The Fort Wayne-Huntington-Auburn CSA
This article is the second of seven that will highlight each of Indiana's combined statistical areas (CSAs). CSAs are groupings of predefined metropolitan (metro) and/or micropolitan (micro) areas that, as the title suggests, combine these areas to “represent larger regions and reflect broader social and economic interactions.” (1)
The Fort Wayne–Huntington–Auburn CSA is made up of the Fort Wayne metro (Allen, Wells and Whitley counties), along with an additional four counties: Adams, DeKalb, Huntington and Noble.
These seven counties make up 9 percent of Indiana's 6.3 million residents. Fort Wayne is the largest city in the CSA with more than 223,000 residents, or 39.5 percent of the entire combined area. City and town population estimates in the combined statistical area are shown in Figure 1.
Figure 1: City Populations in the Fort Wayne–Huntington–Auburn CSA, 2005
Jobs in the Fort Wayne–Huntington–Auburn CSA have suffered over the past five years, with losses of more than 5,000 jobs from the first quarter of 2001 to 2006 (down 1.8 percent). That is 1.7 percentage points lower than the state's job losses. However, a closer look shows that most of those losses can be attributed to the 2001 recession, and the past two years averaged annual gains of more than 2,000 jobs (see Figure 2).
Figure 2: Jobs in the Fort Wayne–Huntington–Auburn CSA, 2001 to 2006
At the individual industry level, despite losing more than 10,000 jobs over the past five years, manufacturing remained the largest industry in the region, making up 24.5 percent of all jobs in 2006. Compare that to just 20 percent of all jobs at the state level. Other than manufacturing, the health care and social services industry supplied the most jobs at both the regional and state levels, making up 13.3 percent and 12.3 percent of jobs, respectively (see Table 1).
Table 1: Change in Jobs in the Fort Wayne–Huntington–Auburn CSA, 2001:1 to 2006:1
At the individual industry level, utilities paid the most in 2006 in the Fort Wayne–Huntington–Auburn CSA with an average of $1,552 per week—$196 more per week than the state's average. This wasn't the biggest difference between state and CSA pay levels, however. Management of companies and enterprises paid an average of $264 more per week at the state level than it did in the Fort Wayne–Huntington–Auburn CSA (see Figure 3).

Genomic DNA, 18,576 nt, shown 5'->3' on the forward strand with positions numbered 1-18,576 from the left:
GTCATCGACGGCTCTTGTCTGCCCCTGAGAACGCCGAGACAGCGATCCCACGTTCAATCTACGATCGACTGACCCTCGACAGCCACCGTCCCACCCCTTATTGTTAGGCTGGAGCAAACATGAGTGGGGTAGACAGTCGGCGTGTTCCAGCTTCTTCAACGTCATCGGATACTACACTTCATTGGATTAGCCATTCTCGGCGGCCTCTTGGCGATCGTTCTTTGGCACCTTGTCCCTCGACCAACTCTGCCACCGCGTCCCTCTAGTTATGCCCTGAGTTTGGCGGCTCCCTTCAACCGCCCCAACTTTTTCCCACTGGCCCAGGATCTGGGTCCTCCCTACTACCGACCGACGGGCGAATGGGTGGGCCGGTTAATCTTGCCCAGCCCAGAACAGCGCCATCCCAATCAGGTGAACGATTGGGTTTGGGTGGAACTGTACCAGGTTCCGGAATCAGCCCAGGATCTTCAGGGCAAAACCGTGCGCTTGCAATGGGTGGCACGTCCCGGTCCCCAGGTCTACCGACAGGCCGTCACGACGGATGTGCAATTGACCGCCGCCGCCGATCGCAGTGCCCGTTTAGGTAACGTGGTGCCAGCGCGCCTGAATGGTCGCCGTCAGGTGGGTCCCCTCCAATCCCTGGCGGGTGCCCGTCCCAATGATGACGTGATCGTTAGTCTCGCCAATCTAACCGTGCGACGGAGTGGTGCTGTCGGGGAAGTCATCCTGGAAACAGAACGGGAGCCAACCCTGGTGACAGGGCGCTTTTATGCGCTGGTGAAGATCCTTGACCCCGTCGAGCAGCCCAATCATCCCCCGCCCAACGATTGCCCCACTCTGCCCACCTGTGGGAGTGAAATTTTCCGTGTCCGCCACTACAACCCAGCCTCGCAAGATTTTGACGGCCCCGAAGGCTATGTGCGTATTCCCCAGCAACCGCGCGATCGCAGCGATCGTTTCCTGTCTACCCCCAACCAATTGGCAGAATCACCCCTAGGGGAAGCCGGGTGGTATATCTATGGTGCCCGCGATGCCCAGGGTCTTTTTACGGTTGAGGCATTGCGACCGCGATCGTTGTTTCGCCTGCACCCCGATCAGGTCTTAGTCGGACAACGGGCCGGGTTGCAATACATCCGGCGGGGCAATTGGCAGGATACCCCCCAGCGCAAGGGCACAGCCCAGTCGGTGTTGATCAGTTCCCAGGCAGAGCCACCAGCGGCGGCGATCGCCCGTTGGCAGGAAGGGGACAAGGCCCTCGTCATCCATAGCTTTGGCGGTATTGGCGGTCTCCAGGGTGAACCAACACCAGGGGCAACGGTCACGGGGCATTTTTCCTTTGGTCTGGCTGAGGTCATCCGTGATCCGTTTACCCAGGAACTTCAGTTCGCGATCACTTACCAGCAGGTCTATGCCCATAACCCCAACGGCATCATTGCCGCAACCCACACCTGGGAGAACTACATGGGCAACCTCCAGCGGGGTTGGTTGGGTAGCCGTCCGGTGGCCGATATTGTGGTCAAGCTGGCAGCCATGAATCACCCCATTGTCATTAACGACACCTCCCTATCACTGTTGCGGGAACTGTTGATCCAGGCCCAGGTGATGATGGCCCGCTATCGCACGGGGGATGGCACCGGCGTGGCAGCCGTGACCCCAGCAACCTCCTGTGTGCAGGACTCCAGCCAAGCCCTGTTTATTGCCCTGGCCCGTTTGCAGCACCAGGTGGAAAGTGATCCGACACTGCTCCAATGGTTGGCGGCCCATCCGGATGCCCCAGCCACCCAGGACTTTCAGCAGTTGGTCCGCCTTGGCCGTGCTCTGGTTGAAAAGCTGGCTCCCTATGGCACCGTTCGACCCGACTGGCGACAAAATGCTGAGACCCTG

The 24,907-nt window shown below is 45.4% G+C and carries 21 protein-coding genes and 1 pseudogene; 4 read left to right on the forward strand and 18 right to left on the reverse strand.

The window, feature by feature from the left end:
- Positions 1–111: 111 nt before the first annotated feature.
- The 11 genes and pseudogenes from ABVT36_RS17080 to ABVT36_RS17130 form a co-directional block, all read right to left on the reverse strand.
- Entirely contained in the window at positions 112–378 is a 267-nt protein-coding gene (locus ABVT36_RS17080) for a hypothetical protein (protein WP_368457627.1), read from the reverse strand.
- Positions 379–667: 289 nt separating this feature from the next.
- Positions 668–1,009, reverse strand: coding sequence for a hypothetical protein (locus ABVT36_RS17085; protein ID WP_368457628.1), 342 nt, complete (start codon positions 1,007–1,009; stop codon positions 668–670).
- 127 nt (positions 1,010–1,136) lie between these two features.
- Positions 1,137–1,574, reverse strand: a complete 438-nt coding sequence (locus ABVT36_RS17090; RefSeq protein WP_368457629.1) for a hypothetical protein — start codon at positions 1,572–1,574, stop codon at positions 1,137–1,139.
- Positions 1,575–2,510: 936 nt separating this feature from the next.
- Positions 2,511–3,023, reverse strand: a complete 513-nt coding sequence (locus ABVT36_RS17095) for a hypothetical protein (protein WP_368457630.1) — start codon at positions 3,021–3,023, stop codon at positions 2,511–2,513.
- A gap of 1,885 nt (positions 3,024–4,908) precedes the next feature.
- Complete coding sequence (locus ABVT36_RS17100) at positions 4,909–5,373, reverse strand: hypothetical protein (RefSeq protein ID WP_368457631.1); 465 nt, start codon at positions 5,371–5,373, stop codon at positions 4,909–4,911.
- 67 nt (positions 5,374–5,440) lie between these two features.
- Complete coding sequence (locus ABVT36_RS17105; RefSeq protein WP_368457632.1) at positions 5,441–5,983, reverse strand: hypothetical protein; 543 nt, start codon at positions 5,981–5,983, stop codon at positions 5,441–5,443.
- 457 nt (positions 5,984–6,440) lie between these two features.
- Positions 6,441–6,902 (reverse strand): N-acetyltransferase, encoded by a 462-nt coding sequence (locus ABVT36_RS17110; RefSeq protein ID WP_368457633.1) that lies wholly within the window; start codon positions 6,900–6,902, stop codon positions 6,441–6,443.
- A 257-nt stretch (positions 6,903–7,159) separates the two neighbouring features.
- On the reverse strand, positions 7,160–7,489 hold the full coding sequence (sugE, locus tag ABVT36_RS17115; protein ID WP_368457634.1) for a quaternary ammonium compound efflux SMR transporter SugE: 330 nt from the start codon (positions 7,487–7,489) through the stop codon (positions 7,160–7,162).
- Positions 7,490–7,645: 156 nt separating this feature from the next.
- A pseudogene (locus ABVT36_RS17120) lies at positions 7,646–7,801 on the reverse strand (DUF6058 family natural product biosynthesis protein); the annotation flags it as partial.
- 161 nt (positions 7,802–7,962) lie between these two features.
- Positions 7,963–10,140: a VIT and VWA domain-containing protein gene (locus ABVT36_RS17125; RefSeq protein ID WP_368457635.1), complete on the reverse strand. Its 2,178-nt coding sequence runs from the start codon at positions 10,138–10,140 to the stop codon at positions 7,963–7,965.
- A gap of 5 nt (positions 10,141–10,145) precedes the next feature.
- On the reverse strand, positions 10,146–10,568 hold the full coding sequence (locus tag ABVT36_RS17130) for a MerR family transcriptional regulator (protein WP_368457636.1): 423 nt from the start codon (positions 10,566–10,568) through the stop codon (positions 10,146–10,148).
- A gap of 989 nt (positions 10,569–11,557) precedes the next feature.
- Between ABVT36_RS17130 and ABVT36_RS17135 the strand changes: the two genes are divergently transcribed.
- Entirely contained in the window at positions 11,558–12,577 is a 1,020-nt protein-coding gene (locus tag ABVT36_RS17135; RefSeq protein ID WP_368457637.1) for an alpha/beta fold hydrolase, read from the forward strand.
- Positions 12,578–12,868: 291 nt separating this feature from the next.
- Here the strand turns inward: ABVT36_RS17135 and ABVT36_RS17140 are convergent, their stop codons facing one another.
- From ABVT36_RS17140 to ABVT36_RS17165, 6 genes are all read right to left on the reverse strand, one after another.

Figure 3: Average Weekly Wages by Industry, 2006:1
Across all industry sectors, average weekly wages in the Fort Wayne–Huntington–Auburn CSA saw a larger jump from the first quarters of 2005 to 2006 (an increase of $41 per week) than it has in five years, an overall improvement of $70 per week. Unfortunately, the Fort Wayne–Huntington–Auburn CSA did not manage to increase wages as quickly as the state, which saw average weekly wages jump by $93 over the same five years. In fact, the Fort Wayne–Huntington–Auburn CSA has increased wages at a slower rate than the state since 2003 (see Figure 4).
Figure 4: Average Weekly Wages in Indiana and the Fort Wayne–Huntington–Auburn CSA
There were around 272,600 workers who lived in the Fort Wayne–Huntington–Auburn CSA, according to Census 2000. Of those, 79.9 percent live and work in the same county within the CSA, and another 15.2 percent travel to other counties within the CSA. As for those workers leaving the combined statistical area, 3.9 percent travel to other counties within Indiana and the remaining 1 percent leave the state (see Figure 5).
Figure 5: Commuting Patterns in the Fort Wayne–Huntington–Auburn CSA, 2000
- U.S. Office of Management and Budget, available at www.whitehouse.gov/omb/
Molly Manns, Research Associate
Indiana Business Research Center, Kelley School of Business, Indiana University